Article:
Dip your apple in the honey. Shake the lulav. Happy Birthday to the world! The Jewish fall holiday season has just ended for this year, and Moravian Academy students and faculty enjoyed celebrating these sacred traditions along with the Jewish members of our community.
During Rosh Hashanah, “the head of the year”, Jewish people dip apples in honey to wish one another a sweet new year. Students in Primer through Upper School were invited to experience this tradition with our own Moravian Gold honey, harvested from the beehives at the Upper School, and beautiful red apples, picked from the orchard of Moravian Alum, Ben Scholl ’98. Look for an article about his family’s farm in the upcoming issue of the Moravian Academy Journal!
In addition to this sweet treat, guest chapel speakers in all three divisions taught lessons of reconciliation and new beginning. For the High Holy Days of Rosh Hashanah and Yom Kippur (The Day of Atonement), Rabbi Steve Nathan, Director of Jewish Student Life and Associate Chaplain at Lehigh University, visited Lower and Middle School Chapel. He told a story about a Rabbi who lived out his devotion to God by devoting himself to serving others. Rabbi Michael Singer (of Congregation Brith Sholom in Bethlehem) visited the Upper School for a special outdoor chapel (the first in over a decade), where he spoke about renewal, reconciliation, and stewardship of the planet. (Rosh Hashanah is commemorated as the anniversary of creation or the birthday of the universe.) Students reflected on their hopes for the world, and let them take flight via a mass paper airplane ascent.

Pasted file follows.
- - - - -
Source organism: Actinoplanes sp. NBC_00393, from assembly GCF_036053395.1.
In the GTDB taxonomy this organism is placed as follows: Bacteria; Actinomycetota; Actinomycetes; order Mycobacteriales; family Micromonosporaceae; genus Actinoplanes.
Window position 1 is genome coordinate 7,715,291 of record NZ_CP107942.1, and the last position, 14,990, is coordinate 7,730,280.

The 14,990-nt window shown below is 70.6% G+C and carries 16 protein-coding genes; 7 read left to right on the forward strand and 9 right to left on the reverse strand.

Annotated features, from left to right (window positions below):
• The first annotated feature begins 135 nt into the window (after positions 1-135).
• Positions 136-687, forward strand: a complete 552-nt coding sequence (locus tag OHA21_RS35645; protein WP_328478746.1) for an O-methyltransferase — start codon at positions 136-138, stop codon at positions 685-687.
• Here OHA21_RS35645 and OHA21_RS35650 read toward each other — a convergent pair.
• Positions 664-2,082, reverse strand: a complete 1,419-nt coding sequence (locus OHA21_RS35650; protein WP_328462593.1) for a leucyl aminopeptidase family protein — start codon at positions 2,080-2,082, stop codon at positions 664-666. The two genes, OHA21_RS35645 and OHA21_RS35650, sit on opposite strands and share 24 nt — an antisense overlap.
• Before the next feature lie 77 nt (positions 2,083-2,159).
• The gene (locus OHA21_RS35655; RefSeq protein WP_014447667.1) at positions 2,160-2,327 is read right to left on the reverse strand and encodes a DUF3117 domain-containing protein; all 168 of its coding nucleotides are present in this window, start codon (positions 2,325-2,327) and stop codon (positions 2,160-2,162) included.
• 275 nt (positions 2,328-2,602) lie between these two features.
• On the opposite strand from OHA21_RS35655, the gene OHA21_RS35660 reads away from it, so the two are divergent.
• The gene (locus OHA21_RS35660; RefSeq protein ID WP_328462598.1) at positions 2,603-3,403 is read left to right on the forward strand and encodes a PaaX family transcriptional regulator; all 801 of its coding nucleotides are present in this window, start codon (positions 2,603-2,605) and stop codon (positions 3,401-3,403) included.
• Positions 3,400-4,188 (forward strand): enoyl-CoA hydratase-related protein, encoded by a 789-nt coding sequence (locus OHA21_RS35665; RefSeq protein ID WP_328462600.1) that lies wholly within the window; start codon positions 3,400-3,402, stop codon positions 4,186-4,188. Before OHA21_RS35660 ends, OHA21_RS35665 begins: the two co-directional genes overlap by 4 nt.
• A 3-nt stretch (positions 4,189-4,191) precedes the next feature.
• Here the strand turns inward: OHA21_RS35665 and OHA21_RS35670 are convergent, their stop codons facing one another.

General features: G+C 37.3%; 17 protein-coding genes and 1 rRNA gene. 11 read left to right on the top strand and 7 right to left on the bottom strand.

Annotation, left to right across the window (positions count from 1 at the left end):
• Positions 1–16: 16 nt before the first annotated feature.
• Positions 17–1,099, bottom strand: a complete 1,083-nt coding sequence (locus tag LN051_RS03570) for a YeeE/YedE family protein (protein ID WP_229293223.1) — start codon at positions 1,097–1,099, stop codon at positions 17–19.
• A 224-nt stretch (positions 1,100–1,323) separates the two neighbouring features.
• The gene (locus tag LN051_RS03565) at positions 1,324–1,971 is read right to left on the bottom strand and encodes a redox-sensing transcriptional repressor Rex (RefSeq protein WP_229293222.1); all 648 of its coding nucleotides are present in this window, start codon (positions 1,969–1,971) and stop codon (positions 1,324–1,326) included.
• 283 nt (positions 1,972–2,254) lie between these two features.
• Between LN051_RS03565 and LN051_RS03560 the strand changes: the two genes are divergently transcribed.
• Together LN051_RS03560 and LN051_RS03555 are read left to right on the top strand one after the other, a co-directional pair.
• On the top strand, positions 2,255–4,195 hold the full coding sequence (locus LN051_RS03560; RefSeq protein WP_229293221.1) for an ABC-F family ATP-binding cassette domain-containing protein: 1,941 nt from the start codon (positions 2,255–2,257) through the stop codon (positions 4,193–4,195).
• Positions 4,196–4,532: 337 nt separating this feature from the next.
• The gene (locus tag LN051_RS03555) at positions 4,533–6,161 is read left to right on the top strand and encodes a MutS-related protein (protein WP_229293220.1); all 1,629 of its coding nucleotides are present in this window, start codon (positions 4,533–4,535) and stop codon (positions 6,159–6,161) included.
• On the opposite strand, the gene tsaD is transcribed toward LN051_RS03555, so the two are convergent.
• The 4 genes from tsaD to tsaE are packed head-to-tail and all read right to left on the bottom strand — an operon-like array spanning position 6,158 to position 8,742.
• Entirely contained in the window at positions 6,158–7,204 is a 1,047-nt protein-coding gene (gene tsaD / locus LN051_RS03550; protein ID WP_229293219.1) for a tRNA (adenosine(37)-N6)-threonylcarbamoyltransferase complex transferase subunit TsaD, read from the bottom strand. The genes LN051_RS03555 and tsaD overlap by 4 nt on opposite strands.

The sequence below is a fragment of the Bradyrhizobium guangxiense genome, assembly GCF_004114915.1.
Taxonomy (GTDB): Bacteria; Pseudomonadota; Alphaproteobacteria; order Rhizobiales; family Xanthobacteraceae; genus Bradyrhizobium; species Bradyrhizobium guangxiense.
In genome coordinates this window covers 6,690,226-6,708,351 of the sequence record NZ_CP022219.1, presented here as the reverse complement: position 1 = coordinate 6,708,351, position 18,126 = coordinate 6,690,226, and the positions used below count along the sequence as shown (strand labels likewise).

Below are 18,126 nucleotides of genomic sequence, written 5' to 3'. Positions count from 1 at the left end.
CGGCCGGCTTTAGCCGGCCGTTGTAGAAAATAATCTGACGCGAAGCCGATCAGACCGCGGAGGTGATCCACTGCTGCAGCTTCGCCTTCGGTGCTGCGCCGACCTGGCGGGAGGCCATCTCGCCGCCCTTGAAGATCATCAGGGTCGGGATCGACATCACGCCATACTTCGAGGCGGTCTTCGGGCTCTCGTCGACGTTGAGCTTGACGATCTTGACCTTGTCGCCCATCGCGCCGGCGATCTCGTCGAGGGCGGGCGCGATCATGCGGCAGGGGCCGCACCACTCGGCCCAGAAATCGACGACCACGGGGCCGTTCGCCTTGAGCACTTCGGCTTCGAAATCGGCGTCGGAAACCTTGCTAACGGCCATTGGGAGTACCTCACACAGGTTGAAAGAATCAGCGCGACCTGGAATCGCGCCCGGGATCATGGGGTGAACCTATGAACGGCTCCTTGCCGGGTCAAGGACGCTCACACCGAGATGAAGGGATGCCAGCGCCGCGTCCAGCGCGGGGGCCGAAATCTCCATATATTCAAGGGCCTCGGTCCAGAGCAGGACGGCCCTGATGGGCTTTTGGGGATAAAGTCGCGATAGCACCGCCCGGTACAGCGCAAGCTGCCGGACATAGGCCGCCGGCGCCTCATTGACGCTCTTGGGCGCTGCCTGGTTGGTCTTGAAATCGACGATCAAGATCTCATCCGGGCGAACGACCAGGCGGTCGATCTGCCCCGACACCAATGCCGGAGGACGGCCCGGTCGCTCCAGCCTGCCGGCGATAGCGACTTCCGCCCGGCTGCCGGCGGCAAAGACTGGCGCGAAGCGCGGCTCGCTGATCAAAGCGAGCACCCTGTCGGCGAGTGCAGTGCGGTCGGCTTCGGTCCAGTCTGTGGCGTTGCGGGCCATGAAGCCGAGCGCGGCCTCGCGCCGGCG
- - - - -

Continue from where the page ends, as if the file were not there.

Rabbi Singer also visited the Lower School, where he spoke about Sukkot, a ten-day celebration that commemorates the forty years the Israelites wandered in the wilderness after their escape from slavery. (Sukkot begins each year just as Yom Kippur ends.) He spoke about the lulav, a symbol of Sukkot made of the leaves and fruit of four plants: date palms, myrtle, willow, and etrog or citron. He explained how the shape of each plant reminds us of our eyes, mouths, hands and hearts, and how each of these parts of ourselves can be used to serve God and each other.
Moravian Academy students, faculty, and families come from many traditions and many faiths. We welcome and encourage our community members to share their traditions with one another, and to celebrate together what gives our lives meaning and purpose. If you or your family has a religious or cultural tradition you would like to share, please contact me at firstname.lastname@example.org. To all who celebrate, and to each of us, Shanah Tovah um’tukah’, may you have a good and sweet new year.